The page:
Figure 1

A, B – Cutaneous manifestations before spesolimab therapy, C, D – a complete remission of pustules and erythema after 1 week of spesolimab treatment, E, F – an almost complete clearance of skin lesions 5 months after one dose of spesolimab 900 mg


GPP flares can be life-threatening without appropriate treatment, however therapy is very challenging. The episodic feature and mutable severity of GPP flares posed challenges in designing high-quality clinical trials leading to the absence of globally accepted guidelines for GPP patients. Currently, by targeting different pathogenic cytokines biologics may improve the clinical outcome of GPP which have been approved in a few countries [47]. However, off-label use of these biologics is mainly based on limited evidence from small studies, and still some patients with poor response.

In our case, the patient’s initial response to acitretin was slow and it could not completely resolve her symptoms. In the meantime, she refused to use cyclosporine or methotrexate due to the potential cumulative toxicities and limited efficacy. Afterwards, treatment with 45 mg ustekinumab was initiated in another hospital, her fever resolved within 48 h and pustules disappeared within 1 week, however it failed to prevent relapse of new flares. Then the treatment was switched to adalimumab 80 mg every 2 weeks, only with initial improvement but with no long-term efficacy in preventing recurrence of pustules. Considering the intermittent remission and spontaneously episodic pustular flare features of GPP, consequently, there is an urgent need for a drug that can show a long-term efficacy in this patient.

In recent years, the Effisayil™ 1 trial demonstrated the efficacy and safety of spesolimab on GPP flares [2], this study excluded patients who had used restricted biologics (2 months prior to the visit). Spesolimab is a humanized ani-IL-36R monoclonal antibody by inhibiting the key IL-36 pathogenetic pathway and downstream inflammatory activation in GPP [8]. However, the efficacy and safety of spesolimab in Chinese population have not been reported. We shared 1 case in whom she just failed from biologics, however was successfully treated with spesolimab. Compared with previous treatments, she demonstrated rapid clinical response and sustained remission with spesolimab monotherapy. Pustules were completely cleared within 48 h after treatment. A GPPGA pustulation score and total score of 0 (clear skin) were achieved in this patient by week 1 (Figures 1 C, D) with a significant decline of DLQI score to 2 points. Until 3 months after treatment, she had a mild relapse of psoriasis rash due to respiratory infection, but with no new pustules. Therefore, the patient was given acitretin 20 mg/day orally and the topical glucocorticoids until rashes had subsided. At the time of writing, 5 months have passed since spesolimab treatment, and she has been in an almost complete remission of lesions with no adverse events (Figures 1 E, F).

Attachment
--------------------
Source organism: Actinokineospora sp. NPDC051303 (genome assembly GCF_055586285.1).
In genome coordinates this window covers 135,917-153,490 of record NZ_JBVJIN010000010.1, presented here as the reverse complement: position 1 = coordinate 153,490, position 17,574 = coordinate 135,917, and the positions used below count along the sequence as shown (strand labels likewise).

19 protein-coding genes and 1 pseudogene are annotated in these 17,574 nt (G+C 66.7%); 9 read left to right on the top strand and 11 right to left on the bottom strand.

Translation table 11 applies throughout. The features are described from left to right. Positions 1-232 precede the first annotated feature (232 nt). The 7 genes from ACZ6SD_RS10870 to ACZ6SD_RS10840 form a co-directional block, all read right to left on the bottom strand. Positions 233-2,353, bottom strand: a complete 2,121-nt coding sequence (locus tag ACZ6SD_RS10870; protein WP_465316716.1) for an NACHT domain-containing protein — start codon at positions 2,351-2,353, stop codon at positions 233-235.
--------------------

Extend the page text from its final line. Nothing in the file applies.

To our knowledge, this case is the first report demonstrating successful and safe use of spesolimab in a refractory Chinese GPP patient who showed resistance to ustekinumab and adalimumab treatment. Simultaneously, it is encouraging that this case also enriches the real-world patient data of the GPP patient treated with spesolimab beyond the exclusion criteria of Effisayil™ 1 study. And the long-term follow-up will be further conducted to monitor possible relapses as well as any potential adverse effects. In summary, we suggest spesolimab may trigger a more rapid and sustained therapeutic response, making it a better choice for patients with GPP flares.

Conflict of interest

The authors declare no conflict of interest.